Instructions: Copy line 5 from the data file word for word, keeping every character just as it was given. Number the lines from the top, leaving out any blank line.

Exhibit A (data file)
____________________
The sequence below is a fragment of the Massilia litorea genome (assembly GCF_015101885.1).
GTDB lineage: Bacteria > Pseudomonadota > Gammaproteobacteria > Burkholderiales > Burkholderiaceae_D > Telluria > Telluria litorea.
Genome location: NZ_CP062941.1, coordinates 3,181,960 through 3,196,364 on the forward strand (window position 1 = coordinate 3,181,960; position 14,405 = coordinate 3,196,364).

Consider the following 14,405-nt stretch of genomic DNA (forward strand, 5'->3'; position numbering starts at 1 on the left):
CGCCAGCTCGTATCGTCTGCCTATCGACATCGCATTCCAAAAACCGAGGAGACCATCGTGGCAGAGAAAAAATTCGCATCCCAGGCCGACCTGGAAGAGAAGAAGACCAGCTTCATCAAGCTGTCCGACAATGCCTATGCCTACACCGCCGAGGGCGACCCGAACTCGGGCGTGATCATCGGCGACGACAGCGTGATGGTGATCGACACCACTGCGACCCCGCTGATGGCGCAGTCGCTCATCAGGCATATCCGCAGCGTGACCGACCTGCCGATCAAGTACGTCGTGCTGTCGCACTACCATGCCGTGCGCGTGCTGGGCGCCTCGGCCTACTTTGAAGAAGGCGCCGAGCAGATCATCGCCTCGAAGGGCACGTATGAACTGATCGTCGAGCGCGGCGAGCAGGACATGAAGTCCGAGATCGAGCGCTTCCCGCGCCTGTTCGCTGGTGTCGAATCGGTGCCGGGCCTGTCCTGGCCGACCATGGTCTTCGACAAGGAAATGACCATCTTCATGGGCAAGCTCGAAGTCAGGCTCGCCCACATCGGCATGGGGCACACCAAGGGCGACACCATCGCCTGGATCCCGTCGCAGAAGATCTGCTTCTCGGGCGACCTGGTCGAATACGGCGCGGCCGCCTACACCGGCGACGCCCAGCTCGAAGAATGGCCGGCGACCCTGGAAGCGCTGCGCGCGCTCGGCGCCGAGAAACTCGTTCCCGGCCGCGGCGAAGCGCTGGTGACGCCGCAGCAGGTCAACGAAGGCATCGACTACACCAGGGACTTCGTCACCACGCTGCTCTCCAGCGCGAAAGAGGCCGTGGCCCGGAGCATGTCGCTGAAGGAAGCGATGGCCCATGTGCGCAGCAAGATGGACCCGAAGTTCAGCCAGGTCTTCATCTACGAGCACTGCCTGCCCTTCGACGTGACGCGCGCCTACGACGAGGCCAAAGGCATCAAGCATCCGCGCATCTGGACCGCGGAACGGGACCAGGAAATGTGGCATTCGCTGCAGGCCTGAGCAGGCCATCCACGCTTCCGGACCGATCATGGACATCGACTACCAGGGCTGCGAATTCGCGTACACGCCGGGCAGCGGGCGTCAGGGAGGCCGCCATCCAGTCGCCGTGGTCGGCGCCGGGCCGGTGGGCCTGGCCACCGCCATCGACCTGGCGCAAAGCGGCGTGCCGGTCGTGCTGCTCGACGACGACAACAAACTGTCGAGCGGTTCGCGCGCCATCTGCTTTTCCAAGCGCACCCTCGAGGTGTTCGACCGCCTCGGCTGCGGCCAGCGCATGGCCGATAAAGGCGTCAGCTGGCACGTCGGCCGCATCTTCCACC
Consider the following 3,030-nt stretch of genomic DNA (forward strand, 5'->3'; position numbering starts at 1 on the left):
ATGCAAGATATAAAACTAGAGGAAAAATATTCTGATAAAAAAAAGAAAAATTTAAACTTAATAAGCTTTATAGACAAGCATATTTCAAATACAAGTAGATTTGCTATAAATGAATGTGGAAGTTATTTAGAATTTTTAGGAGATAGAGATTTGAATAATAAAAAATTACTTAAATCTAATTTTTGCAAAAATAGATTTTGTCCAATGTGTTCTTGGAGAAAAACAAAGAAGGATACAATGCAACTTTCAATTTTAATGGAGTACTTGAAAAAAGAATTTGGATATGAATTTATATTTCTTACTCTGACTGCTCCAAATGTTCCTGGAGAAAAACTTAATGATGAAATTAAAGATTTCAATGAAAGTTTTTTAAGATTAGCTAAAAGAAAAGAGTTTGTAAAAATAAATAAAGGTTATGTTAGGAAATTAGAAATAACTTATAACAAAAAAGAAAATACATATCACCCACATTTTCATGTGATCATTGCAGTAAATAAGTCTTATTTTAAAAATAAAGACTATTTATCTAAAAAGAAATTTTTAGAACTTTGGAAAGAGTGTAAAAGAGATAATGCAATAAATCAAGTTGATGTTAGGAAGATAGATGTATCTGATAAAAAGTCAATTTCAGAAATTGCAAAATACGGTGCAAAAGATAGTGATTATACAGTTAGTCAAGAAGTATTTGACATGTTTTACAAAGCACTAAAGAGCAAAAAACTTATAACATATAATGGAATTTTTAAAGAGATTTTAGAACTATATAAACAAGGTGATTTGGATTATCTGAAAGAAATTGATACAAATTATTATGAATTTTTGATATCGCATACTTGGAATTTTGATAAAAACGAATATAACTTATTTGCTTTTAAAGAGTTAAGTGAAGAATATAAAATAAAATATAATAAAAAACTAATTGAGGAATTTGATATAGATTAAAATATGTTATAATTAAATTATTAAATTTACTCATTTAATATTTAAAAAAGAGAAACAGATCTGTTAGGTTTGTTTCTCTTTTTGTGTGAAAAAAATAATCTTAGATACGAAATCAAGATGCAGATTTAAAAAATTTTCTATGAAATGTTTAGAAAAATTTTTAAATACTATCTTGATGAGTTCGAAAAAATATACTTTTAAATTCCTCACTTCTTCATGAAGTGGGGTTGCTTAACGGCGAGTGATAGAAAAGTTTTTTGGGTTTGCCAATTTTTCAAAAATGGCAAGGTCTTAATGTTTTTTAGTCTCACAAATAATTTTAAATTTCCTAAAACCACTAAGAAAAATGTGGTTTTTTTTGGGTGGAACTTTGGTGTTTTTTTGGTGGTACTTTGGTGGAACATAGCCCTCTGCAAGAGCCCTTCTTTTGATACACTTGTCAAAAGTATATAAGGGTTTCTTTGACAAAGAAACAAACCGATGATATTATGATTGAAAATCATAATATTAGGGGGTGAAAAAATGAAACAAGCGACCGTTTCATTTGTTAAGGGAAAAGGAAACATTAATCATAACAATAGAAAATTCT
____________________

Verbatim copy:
CGCCAGCTCGTATCGTCTGCCTATCGACATCGCATTCCAAAAACCGAGGAGACCATCGTGGCAGAGAAAAAATTCGCATCCCAGGCCGACCTGGAAGAGAAGAAGACCAGCTTCATCAAGCTGTCCGACAATGCCTATGCCTACACCGCCGAGGGCGACCCGAACTCGGGCGTGATCATCGGCGACGACAGCGTGATGGTGATCGACACCACTGCGACCCCGCTGATGGCGCAGTCGCTCATCAGGCATATCCGCAGCGTGACCGACCTGCCGATCAAGTACGTCGTGCTGTCGCACTACCATGCCGTGCGCGTGCTGGGCGCCTCGGCCTACTTTGAAGAAGGCGCCGAGCAGATCATCGCCTCGAAGGGCACGTATGAACTGATCGTCGAGCGCGGCGAGCAGGACATGAAGTCCGAGATCGAGCGCTTCCCGCGCCTGTTCGCTGGTGTCGAATCGGTGCCGGGCCTGTCCTGGCCGACCATGGTCTTCGACAAGGAAATGACCATCTTCATGGGCAAGCTCGAAGTCAGGCTCGCCCACATCGGCATGGGGCACACCAAGGGCGACACCATCGCCTGGATCCCGTCGCAGAAGATCTGCTTCTCGGGCGACCTGGTCGAATACGGCGCGGCCGCCTACACCGGCGACGCCCAGCTCGAAGAATGGCCGGCGACCCTGGAAGCGCTGCGCGCGCTCGGCGCCGAGAAACTCGTTCCCGGCCGCGGCGAAGCGCTGGTGACGCCGCAGCAGGTCAACGAAGGCATCGACTACACCAGGGACTTCGTCACCACGCTGCTCTCCAGCGCGAAAGAGGCCGTGGCCCGGAGCATGTCGCTGAAGGAAGCGATGGCCCATGTGCGCAGCAAGATGGACCCGAAGTTCAGCCAGGTCTTCATCTACGAGCACTGCCTGCCCTTCGACGTGACGCGCGCCTACGACGAGGCCAAAGGCATCAAGCATCCGCGCATCTGGACCGCGGAACGGGACCAGGAAATGTGGCATTCGCTGCAGGCCTGAGCAGGCCATCCACGCTTCCGGACCGATCATGGACATCGACTACCAGGGCTGCGAATTCGCGTACACGCCGGGCAGCGGGCGTCAGGGAGGCCGCCATCCAGTCGCCGTGGTCGGCGCCGGGCCGGTGGGCCTGGCCACCGCCATCGACCTGGCGCAAAGCGGCGTGCCGGTCGTGCTGCTCGACGACGACAACAAACTGTCGAGCGGTTCGCGCGCCATCTGCTTTTCCAAGCGCACCCTCGAGGTGTTCGACCGCCTCGGCTGCGGCCAGCGCATGGCCGATAAAGGCGTCAGCTGGCACGTCGGCCGCATCTTCCACC